Athens (AFP) - Greek Prime Minister Alexis Tsipras on Monday prepared for a confidence vote on his government this week after his nationalist ally resigned in a row over a name change deal with neighbouring Macedonia.
Tsipras called for the vote in parliament following the Sunday resignation of defence minister Panos Kammenos, leader of the small nationalist ANEL party, after four years in coalition government.
Kammenos' departure raises the possibility of snap elections, though government spokesman Dimitris Tzanakopoulos said Monday the administration could still see its four-year term through to October.
"I believe the government will win the vote and will be able to...complete its (term)," Tzanakopoulos told Alpha TV, admitting that Tsipras' move was "high-risk".
Parliament speaker Nikos Voutsis has said the debate over the confidence motion will start on Tuesday, with a vote likely on Wednesday night.
Also Monday, Tsipras appointed armed forces chief of staff Admiral Evangelos Apostolakis to the defence minister post.
"The current situation requires compromise and unity," Apostolakis told journalists before a meeting with Tsipras.
As well as the confidence vote on the government, parliament will also vote on whether to support the Macedonia deal, but no date has been set for that ballot.
Tsipras' leftist Syriza party has 145 deputies in the 300-member Greek Parliament but could win the confidence vote with just 120 votes if enough lawmakers abstain.
The Macedonia deal requires at least 151 votes. A number of independent deputies have pledged their support, enough to secure its approval.
Kammenos' ANEL party is fervently opposed to the proposed deal with Macedonia to end a 27-year dispute over the country's name.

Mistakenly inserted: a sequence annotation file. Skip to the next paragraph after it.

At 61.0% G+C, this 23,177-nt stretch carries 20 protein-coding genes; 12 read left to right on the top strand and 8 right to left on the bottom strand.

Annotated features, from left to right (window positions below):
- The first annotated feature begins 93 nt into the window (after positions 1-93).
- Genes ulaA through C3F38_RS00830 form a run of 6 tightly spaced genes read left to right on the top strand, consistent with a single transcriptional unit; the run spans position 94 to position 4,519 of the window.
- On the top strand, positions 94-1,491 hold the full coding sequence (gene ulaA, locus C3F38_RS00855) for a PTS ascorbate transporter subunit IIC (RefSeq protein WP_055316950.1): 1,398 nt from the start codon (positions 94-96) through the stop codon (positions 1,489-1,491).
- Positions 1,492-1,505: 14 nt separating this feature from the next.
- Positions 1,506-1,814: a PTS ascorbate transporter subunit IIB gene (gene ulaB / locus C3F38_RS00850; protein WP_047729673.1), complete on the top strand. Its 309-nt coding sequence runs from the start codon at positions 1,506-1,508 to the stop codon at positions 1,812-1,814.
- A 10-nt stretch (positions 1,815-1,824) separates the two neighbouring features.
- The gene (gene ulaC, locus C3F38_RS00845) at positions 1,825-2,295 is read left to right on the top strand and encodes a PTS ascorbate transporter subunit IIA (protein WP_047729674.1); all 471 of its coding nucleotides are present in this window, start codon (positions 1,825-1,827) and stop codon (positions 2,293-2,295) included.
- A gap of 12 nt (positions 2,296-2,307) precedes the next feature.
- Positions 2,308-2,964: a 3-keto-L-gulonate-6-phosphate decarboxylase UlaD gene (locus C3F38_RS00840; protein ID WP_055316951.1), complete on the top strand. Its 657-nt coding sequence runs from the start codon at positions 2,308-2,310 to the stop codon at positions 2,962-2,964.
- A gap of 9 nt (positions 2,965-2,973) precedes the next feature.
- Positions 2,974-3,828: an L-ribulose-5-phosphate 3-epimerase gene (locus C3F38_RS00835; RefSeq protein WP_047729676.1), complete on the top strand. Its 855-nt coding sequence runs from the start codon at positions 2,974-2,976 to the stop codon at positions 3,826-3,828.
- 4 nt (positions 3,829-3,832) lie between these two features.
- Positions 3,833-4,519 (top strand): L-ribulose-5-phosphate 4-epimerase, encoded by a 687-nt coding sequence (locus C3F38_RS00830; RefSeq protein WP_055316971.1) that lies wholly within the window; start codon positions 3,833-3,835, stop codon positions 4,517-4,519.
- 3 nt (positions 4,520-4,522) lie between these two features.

Earlier Monday he kicked out two MPs who voiced support for Tsipras, reducing his parliamentary group to five.
Macedonian lawmakers voted on Friday to rename their country the Republic of North Macedonia but the agreement will only come into effect with backing from the Greek parliament.
The proposal faces resistance in Greece, which has a northern province of the same name just across the border, over implied claims to Greek land and cultural heritage.
For most Greeks, Macedonia is the name of their history-rich northern province made famous by Alexander the Great's conquests.
The European Union and NATO have hailed the deal, which will lift Greek objections to Macedonia joining both organisations.
German Chancellor Angela Merkel, who was visiting Greece on Thursday, said she was "grateful" to Tsipras for brokering the deal over strong opposition in both countries.
The agreement "will benefit North Macedonia, Greece and the European Union. I strongly believe that," she said according to the official translation.
European Commission spokeswoman Maja Kocijancic told reporters in Brussels earlier Monday that the bloc backed the deal, saying it had taken "political courage" to resolve one of the region's oldest conflicts.
"We see it as the unique opportunity to overcome the difficulties of the past, to enhance reconciliation for the region and for Europe as a whole," she said. "We are now following the national procedures that are needed for the implementation of this agreement."